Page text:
On the heels of the World Health Organization’s (WHO) warning earlier this week about the link between processed and red meat and an increased risk of developing cancer, California says it will consider adding meat to its cancer-alert list, best known as Proposition 65 (Prop 65).
“The World Health Organization has put these meats in the same category as cigarettes in terms of the death and danger they deliver,” Stephanie Feldstein, population and sustainability director with the Center for Biological Diversity, said in a statement sent to The Huffington Post. “Now, California must follow suit with public health warnings on the label. And it’s no surprise: the science has been clear that these meats are bad for people, not to mention for wildlife and the planet.”
The official WHO warning points to processed and red meats including bacon, sausage, hot dogs, ham, beef, veal, pork, lamb, mutton, horse, and goat as cause for concern.
“The inclusion of meat and processed meat on the list could reduce consumer demand, hurting major producers and processors like Hormel Foods Corp and JBS USA,” reports Reuters. “It could also open the door wider for litigation against meat companies from consumers diagnosed with certain types of cancer.”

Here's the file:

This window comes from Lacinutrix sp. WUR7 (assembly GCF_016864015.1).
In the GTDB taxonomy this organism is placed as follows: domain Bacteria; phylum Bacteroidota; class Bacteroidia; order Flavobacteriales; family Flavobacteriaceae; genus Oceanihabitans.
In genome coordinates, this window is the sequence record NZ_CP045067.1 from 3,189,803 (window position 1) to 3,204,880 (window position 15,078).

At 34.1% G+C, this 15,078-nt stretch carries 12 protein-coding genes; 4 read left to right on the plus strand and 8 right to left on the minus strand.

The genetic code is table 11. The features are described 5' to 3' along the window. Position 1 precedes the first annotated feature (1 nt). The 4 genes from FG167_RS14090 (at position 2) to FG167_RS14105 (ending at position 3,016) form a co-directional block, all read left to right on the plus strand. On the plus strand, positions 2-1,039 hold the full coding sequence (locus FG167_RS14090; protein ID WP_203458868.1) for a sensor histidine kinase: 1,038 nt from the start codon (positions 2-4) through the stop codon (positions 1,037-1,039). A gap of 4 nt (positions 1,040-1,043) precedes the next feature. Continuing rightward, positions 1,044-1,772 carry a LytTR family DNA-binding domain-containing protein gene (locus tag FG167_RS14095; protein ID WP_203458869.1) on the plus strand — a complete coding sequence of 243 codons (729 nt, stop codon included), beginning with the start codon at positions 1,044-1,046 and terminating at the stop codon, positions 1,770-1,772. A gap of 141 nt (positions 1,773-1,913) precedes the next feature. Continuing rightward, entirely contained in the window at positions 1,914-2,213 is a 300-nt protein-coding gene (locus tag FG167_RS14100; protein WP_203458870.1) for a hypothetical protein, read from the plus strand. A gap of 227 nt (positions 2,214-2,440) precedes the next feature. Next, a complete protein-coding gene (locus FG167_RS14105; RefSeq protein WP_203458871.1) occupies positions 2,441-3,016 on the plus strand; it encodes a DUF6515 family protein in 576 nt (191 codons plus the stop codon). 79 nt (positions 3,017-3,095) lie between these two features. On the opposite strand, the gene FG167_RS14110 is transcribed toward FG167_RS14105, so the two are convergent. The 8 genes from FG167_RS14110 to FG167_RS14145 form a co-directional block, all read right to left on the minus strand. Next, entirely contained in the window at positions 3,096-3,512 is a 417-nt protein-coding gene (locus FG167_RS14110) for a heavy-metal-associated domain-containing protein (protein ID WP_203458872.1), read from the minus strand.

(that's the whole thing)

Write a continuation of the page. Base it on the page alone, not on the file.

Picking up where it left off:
The meat industry claims the WHO findings are flawed, and that meat can and should be part of a healthy diet, but according to Reuters, “some Proposition 65 experts expect California to add processed meats to the list.” And once an item is added, “it is up to the maker to prove to the state that its product is not dangerous enough to warrant a warning label.”
Conventional meat, eggs, and dairy industries continue to be scrutinized and called out for numerous health and environmental risks, as well as a growing number of issues relating to animal welfare. In particular, the state of California has led the nation in legislation for larger chicken cages and a reduced use of antibiotics in livestock feed, citing both human and animal health benefits as the impetus for these laws.
California’s Prop 65 was approved in 1986 and requires the state to list chemicals and other substances that are known to increase the risk of developing cancer. Under the law, manufacturers and producers must provide “clear and reasonable” consumer warnings about their products.
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